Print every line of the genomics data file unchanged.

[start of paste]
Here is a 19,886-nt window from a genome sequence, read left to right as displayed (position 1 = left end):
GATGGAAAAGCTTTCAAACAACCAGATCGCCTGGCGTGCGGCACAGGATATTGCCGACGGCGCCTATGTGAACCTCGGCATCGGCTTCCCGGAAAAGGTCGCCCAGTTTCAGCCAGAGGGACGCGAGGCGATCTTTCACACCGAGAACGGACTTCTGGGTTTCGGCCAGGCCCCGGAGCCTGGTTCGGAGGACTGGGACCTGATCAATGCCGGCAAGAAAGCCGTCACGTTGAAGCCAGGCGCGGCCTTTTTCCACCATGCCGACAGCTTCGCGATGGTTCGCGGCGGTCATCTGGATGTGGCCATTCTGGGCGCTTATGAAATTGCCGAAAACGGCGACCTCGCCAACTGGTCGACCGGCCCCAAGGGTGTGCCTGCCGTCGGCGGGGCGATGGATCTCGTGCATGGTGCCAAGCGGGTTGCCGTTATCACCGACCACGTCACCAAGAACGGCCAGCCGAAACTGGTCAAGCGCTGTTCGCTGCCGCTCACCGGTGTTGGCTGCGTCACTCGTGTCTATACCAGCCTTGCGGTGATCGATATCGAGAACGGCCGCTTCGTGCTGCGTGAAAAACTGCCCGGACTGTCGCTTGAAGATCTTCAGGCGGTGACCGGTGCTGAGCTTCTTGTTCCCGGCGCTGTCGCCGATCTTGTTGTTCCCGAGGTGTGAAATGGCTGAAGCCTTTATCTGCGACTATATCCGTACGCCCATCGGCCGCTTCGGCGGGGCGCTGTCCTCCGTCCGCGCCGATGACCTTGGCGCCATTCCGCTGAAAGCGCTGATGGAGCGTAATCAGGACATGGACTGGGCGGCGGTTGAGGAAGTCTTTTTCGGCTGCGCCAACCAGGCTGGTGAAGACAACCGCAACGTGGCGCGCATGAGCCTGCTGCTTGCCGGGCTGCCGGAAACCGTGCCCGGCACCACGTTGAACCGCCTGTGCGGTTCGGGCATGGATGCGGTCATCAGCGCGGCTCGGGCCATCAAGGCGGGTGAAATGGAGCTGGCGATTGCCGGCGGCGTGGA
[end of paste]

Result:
Here is a 19,886-nt window from a genome sequence, read left to right as displayed (position 1 = left end):
GATGGAAAAGCTTTCAAACAACCAGATCGCCTGGCGTGCGGCACAGGATATTGCCGACGGCGCCTATGTGAACCTCGGCATCGGCTTCCCGGAAAAGGTCGCCCAGTTTCAGCCAGAGGGACGCGAGGCGATCTTTCACACCGAGAACGGACTTCTGGGTTTCGGCCAGGCCCCGGAGCCTGGTTCGGAGGACTGGGACCTGATCAATGCCGGCAAGAAAGCCGTCACGTTGAAGCCAGGCGCGGCCTTTTTCCACCATGCCGACAGCTTCGCGATGGTTCGCGGCGGTCATCTGGATGTGGCCATTCTGGGCGCTTATGAAATTGCCGAAAACGGCGACCTCGCCAACTGGTCGACCGGCCCCAAGGGTGTGCCTGCCGTCGGCGGGGCGATGGATCTCGTGCATGGTGCCAAGCGGGTTGCCGTTATCACCGACCACGTCACCAAGAACGGCCAGCCGAAACTGGTCAAGCGCTGTTCGCTGCCGCTCACCGGTGTTGGCTGCGTCACTCGTGTCTATACCAGCCTTGCGGTGATCGATATCGAGAACGGCCGCTTCGTGCTGCGTGAAAAACTGCCCGGACTGTCGCTTGAAGATCTTCAGGCGGTGACCGGTGCTGAGCTTCTTGTTCCCGGCGCTGTCGCCGATCTTGTTGTTCCCGAGGTGTGAAATGGCTGAAGCCTTTATCTGCGACTATATCCGTACGCCCATCGGCCGCTTCGGCGGGGCGCTGTCCTCCGTCCGCGCCGATGACCTTGGCGCCATTCCGCTGAAAGCGCTGATGGAGCGTAATCAGGACATGGACTGGGCGGCGGTTGAGGAAGTCTTTTTCGGCTGCGCCAACCAGGCTGGTGAAGACAACCGCAACGTGGCGCGCATGAGCCTGCTGCTTGCCGGGCTGCCGGAAACCGTGCCCGGCACCACGTTGAACCGCCTGTGCGGTTCGGGCATGGATGCGGTCATCAGCGCGGCTCGGGCCATCAAGGCGGGTGAAATGGAGCTGGCGATTGCCGGCGGCGTGGA